Omar Khan Sharif's picture appears on Israel's news stands
Israeli police have launched a nationwide search for a Briton they say tried to carry out a suicide bombing in Tel Aviv.
The face of Omar Khan Sharif, who is from Derby, is on the front of every newspaper as security forces step up the hunt for the 27-year-old.
Three people died and more than 50 were injured in the bombing at a beachside bar called Mike's Place on Tuesday.
Mr Sharif's accomplice Asif Muhammad Hanif, 21, from London, is thought to have caused the explosion by blowing himself up.
Mr Sharif is said to have escaped after failing to detonate a second device.
On Friday, British Prime Minister Tony Blair condemned the bombing and his spokesman stressed that the overwhelming majority of British Muslims would deplore the incident.
The UK's ambassador to Israel, Sherard Cowper-Coles, who laid a wreath at the bomb site, pledged "total cooperation" between British and Israeli intelligence services.
Foreign Secretary Jack
Straw has repeated his "sincere condolences" to relatives and friends of those
killed in the "terrible" suicide bombing in Tel Aviv.
"Obviously our shock is greater because it looks as though the
perpetrator and his accomplice may well have been British citizens and passport
In Derby, police guarded Mr Sharif's family home and Muslims were shocked their town was being associated with terrorist activity.
The blast came just hours after new Palestinian Prime Minister Mahmoud Abbas won approval for his cabinet and vowed to crack down on militants.
Israel said the suicide attack represented a "complete failure" in security for the new administration.
Although Israeli television showed British passports said to belong to the pair, the UK Foreign Office said it could not be ruled out that they were fake.
"We are not in a position to confirm the identities," one official said.
"Until the investigation is complete we are not going to
be in a position to confirm whether or not they are definitely British."
Israeli ambassador to London Zvi Shtauber said they were making "every effort" to find Mr Sharif.
He told BBC Radio 4's Today programme: "According to the evidence that we have so far, it clearly suggests that they are British subjects.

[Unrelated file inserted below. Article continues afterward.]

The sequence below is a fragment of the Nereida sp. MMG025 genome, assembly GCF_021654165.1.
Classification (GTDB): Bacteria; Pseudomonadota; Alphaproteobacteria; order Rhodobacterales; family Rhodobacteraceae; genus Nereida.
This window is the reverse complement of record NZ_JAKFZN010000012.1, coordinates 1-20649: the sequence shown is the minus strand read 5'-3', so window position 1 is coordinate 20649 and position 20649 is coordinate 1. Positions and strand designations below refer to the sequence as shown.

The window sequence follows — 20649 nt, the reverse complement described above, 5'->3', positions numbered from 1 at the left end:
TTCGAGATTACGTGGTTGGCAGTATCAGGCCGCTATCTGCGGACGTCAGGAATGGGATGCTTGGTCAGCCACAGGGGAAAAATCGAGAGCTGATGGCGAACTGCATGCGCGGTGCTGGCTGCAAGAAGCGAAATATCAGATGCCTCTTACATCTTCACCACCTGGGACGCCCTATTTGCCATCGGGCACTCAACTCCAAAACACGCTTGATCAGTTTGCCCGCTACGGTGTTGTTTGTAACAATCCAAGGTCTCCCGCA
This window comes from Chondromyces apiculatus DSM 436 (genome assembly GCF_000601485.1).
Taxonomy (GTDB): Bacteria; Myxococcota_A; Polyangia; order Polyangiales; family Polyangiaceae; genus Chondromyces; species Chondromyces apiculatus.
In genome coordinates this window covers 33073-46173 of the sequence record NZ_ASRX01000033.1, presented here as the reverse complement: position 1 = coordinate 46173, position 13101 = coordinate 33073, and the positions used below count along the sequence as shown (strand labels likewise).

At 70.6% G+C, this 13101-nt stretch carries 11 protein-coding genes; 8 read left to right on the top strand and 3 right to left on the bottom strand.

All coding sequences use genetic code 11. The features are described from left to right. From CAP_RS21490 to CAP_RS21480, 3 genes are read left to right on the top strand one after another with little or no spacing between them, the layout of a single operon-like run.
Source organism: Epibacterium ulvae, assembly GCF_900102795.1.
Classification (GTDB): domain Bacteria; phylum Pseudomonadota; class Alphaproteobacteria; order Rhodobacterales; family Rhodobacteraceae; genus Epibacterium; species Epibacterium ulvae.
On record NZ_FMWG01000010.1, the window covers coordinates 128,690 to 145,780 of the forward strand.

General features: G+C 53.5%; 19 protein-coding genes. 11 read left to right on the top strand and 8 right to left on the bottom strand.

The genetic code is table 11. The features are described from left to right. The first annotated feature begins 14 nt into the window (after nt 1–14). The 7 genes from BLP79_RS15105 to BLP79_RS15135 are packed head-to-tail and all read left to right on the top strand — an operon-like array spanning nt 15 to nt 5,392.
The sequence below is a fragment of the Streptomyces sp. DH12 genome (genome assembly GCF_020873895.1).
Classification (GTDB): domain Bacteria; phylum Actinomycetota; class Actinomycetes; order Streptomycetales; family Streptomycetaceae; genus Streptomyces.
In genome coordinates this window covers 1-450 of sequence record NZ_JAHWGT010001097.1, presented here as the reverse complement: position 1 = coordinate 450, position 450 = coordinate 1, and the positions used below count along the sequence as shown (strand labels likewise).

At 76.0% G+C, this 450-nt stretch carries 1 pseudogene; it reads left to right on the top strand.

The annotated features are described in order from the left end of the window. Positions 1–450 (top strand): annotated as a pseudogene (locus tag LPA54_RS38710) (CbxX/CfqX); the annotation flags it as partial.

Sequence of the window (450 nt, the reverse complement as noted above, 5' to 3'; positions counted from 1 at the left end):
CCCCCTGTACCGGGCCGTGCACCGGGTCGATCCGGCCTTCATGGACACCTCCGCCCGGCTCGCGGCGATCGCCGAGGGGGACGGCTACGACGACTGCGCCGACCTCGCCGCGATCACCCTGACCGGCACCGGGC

"In my mind, no grievance, no claim, legitimate as it might be - and I am sure that the Palestinians have many justified claims - can justify this campaign of terror and atrocities directed only against civilians."
A fringe radical Muslim group in Britain, Al-Muhajiroun, defended the attack.
Its UK spokesman, Anjum Choudhury, said he was not surprised the men were British as Muslims had an obligation to support Muslims in other countries in jihad or holy war.
But the Muslim Council of Britain, which says it represents more than 350 Islamic organisations and mosques in the UK, was swift to condemn Al-Muhajiroun.
Spokesman Iqbal Sacranie said Mr Choudhury's comments were inflammatory and would harm community relations in Britain.
Mr Sacranie added that it was "alarming" to think that young Britons could be involved "acts of such a ghastly nature".
"Let us be absolutely clear, the loss of innocent life is against the laws of humanity," he said.
And the BBC's community affairs correspondent Barnie Choudhury said Al-Muhajiroun had "minority support".
"Its view that the suicide bomb attack in Israel was justified will be condemned by the majority of Muslims in the UK," he said.
The BBC's James Reynolds in Jerusalem said the bombing followed a familiar pattern of attacks coinciding with apparent diplomatic advances towards peace.
The explosion did not delay the publication of a peace "roadmap" by international mediators.
Israeli and Palestinian leaders are now considering the peace plan.